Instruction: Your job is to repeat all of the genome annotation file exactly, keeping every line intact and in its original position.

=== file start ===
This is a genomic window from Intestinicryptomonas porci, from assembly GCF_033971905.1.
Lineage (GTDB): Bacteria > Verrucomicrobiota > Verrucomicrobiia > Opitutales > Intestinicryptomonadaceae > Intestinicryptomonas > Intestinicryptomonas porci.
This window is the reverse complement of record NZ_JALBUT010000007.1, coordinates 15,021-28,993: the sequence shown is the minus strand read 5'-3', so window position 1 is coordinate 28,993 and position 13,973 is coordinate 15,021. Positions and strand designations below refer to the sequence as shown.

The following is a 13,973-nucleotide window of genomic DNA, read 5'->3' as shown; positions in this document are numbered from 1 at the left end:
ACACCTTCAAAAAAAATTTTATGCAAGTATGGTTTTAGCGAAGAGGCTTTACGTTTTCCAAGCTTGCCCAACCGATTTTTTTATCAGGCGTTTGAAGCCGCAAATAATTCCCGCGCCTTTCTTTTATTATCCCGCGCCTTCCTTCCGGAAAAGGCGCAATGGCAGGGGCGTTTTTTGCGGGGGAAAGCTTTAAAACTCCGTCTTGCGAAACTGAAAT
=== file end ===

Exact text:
This is a genomic window from Intestinicryptomonas porci, from assembly GCF_033971905.1.
Lineage (GTDB): Bacteria > Verrucomicrobiota > Verrucomicrobiia > Opitutales > Intestinicryptomonadaceae > Intestinicryptomonas > Intestinicryptomonas porci.
This window is the reverse complement of record NZ_JALBUT010000007.1, coordinates 15,021-28,993: the sequence shown is the minus strand read 5'-3', so window position 1 is coordinate 28,993 and position 13,973 is coordinate 15,021. Positions and strand designations below refer to the sequence as shown.

The following is a 13,973-nucleotide window of genomic DNA, read 5'->3' as shown; positions in this document are numbered from 1 at the left end:
ACACCTTCAAAAAAAATTTTATGCAAGTATGGTTTTAGCGAAGAGGCTTTACGTTTTCCAAGCTTGCCCAACCGATTTTTTTATCAGGCGTTTGAAGCCGCAAATAATTCCCGCGCCTTTCTTTTATTATCCCGCGCCTTCCTTCCGGAAAAGGCGCAATGGCAGGGGCGTTTTTTGCGGGGGAAAGCTTTAAAACTCCGTCTTGCGAAACTGAAAT